Should Utilities Dive Off the Platform-as-a-Service?

Lessons from the Smartphone


The value provided by water and electric utilities is indispensable to our everyday lives. These services ensure public health, quality of life, and economic vitality. With the turn of a handle or switch, we have these services delivered right to us. And yet, even though we depend on running water and electricity for nearly every aspect of our daily lives, we do not easily recognize the value of these vital services by virtue of what we currently pay for them. Although many factors contribute to this disconnect between value and price, the utility-customer relationship is a driving force behind the way customers monetize the value of utility services.


Water and electric utilities have one primary role—provide safe, reliable, and adequate supplies of water and electricity at a reasonable cost. The utility business model encompasses both the sale of a commodity and the sale of the services necessary for producing and delivering that commodity. How customers perceive the value of these goods and services is critical to the financial resilience of utilities. It can be extremely difficult, however, for utilities to adequately convey this full value through the interactions they have with customers. Often times, many utilities position themselves as solely a commodity provider, leading customers to undervalue the breadth of their services.


How can utilities reframe the value of their services to better resonate with their customers? In this three-part blog series, we begin by shifting our focus to smartphones and how this innovative industry has transformed our phones into our “mobile internet devices.” Given the transformation of the telecommunications industry in the past decade, we offer our own translation into the water and electricity sectors, highlighting opportunities for the water and electric utilities to build a stronger sense of value amongst their customers.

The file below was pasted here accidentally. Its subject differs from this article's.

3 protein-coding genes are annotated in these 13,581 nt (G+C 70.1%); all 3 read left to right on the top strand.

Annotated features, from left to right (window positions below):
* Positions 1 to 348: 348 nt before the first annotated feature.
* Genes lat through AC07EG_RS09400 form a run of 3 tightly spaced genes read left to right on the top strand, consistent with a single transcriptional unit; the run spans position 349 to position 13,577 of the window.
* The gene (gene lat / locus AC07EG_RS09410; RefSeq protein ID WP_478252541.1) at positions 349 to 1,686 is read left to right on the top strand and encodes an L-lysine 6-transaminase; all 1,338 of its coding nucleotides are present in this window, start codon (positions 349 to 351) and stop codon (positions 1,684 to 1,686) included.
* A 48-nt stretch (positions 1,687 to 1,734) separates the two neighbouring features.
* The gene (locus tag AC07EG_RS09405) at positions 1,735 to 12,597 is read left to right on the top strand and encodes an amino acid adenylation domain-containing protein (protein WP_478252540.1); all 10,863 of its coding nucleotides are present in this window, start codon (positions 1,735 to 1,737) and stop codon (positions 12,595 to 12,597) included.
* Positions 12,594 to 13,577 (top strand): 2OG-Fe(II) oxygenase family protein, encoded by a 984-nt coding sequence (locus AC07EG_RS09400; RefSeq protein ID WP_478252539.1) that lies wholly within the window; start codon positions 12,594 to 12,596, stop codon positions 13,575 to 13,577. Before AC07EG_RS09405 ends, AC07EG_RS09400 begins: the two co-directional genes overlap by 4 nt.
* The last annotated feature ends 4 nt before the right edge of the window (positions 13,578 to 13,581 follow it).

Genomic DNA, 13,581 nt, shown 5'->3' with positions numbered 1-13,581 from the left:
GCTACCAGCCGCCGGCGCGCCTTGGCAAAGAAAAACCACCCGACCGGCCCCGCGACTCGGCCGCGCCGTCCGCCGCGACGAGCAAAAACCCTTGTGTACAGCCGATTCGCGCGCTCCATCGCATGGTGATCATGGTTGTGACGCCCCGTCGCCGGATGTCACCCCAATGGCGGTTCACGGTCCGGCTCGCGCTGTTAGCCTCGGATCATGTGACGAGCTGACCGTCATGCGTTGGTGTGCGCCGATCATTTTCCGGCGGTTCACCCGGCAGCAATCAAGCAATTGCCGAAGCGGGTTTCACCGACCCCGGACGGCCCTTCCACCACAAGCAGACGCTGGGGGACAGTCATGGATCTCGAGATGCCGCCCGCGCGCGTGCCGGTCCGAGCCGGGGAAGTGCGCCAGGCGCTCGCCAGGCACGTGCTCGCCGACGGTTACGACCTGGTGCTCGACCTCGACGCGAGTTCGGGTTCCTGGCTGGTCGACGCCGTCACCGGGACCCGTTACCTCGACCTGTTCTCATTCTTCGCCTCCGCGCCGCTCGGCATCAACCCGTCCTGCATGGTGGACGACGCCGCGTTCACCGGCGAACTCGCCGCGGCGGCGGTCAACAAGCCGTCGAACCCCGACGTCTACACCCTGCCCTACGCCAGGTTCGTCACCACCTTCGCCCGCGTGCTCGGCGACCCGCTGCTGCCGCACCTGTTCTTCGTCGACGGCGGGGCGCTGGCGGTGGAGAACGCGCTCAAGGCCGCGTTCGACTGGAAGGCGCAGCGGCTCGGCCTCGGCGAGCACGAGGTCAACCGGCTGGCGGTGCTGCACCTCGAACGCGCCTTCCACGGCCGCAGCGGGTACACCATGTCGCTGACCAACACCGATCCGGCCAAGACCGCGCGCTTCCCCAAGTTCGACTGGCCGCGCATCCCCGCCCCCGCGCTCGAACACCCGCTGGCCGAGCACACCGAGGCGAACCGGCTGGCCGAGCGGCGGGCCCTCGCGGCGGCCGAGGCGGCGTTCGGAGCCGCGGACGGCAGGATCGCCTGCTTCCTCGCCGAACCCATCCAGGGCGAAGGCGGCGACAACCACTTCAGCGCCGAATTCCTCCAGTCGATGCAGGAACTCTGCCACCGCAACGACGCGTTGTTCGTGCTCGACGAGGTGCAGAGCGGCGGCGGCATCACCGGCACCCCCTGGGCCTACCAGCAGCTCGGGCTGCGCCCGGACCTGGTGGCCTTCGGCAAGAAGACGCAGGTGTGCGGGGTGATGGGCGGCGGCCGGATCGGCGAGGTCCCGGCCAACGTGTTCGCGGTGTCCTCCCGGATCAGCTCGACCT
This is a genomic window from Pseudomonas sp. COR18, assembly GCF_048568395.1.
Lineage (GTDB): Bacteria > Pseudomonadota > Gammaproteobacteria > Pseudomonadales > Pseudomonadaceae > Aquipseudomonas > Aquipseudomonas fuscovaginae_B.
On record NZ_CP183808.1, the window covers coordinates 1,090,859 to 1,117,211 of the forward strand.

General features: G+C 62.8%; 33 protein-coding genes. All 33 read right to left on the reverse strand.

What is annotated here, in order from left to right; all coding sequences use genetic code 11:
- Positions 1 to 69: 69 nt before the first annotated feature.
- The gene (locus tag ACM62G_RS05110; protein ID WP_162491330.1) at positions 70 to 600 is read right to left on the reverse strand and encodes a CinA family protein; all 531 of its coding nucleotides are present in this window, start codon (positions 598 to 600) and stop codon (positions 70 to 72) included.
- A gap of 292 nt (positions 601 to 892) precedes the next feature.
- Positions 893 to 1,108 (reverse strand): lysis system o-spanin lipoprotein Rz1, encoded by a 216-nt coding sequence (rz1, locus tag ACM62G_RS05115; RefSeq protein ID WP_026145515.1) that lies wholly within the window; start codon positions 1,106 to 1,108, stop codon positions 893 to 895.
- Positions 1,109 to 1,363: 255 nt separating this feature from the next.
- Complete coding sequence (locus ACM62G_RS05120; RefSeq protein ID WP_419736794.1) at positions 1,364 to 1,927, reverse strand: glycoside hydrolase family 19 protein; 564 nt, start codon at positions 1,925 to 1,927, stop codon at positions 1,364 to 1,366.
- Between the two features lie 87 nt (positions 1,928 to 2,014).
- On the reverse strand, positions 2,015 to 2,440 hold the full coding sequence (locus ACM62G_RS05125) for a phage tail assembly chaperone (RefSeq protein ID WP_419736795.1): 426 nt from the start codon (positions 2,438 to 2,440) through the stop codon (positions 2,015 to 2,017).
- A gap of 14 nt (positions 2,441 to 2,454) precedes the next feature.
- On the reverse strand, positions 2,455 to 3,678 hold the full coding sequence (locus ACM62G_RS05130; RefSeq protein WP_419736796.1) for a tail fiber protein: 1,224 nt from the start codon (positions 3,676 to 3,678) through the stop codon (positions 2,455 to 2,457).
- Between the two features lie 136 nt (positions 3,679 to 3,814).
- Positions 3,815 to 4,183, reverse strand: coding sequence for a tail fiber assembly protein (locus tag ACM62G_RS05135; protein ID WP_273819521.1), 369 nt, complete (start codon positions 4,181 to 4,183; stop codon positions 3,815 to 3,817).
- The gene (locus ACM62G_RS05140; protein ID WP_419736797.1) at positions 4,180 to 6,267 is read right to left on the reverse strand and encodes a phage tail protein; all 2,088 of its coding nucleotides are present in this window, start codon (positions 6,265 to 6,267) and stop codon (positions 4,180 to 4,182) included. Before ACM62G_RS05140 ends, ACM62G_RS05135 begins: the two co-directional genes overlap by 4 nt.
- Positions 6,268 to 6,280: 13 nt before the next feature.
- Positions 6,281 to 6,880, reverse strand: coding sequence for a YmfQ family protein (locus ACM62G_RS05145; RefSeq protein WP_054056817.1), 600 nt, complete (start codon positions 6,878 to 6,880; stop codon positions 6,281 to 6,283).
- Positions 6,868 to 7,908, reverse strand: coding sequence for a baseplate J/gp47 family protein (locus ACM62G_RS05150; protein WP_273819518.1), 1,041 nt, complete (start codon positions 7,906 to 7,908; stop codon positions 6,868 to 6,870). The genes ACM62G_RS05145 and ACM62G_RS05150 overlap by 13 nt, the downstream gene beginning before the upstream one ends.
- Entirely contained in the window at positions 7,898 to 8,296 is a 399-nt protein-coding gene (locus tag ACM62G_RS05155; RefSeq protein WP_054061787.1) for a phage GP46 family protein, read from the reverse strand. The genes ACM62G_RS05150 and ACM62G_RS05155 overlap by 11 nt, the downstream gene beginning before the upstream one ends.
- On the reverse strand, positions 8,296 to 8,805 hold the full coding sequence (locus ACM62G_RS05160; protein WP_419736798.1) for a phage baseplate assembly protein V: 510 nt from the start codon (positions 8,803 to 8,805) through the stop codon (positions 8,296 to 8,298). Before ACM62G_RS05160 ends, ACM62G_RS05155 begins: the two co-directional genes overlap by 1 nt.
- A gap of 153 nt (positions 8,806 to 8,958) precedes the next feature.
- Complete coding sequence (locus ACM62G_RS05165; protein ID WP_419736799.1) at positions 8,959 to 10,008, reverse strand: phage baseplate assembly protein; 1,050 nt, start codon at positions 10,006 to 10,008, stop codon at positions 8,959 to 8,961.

From Mobile Phone to Smartphone


At the time Apple introduced the first iPhone in 2007, no one could have anticipated the revolutionary impact it would have on the mobile phone industry. Unlike its predecessors, the original iPhone offered a multi-touch, seamless interface, making it even easier for consumers to move from one task to the next. Apple’s unveiling of the App Store, a platform where third-party developers can build and sell mobile-based programs, also set the iPhone apart from other smartphones on the market. With its impressive technology and capability, the iPhone quickly solidified its market presence. Since the smartphone boom took off in 2007, average household annual spending on cellphones has increased from $608 in 2007 to $963 in 2014, or a 6% annual growth rate.

Source: U.S. Bureau of Labor Statistics

The release of the iPhone marked a significant shift in the mobile phone industry: the transition from mobile phones with limited capabilities to mobile internet devices with phone capabilities. Driving much of this transformation has been the App Store and its unmatched level of accessibility and functionality. Through the App Store, consumers can browse, buy, and download an endless array of service-based applications. This feature has contributed to substantial growth in data usage over the past ten years. Meanwhile, voice usage has largely remained the same.


Source: Ericsson (Recode.net)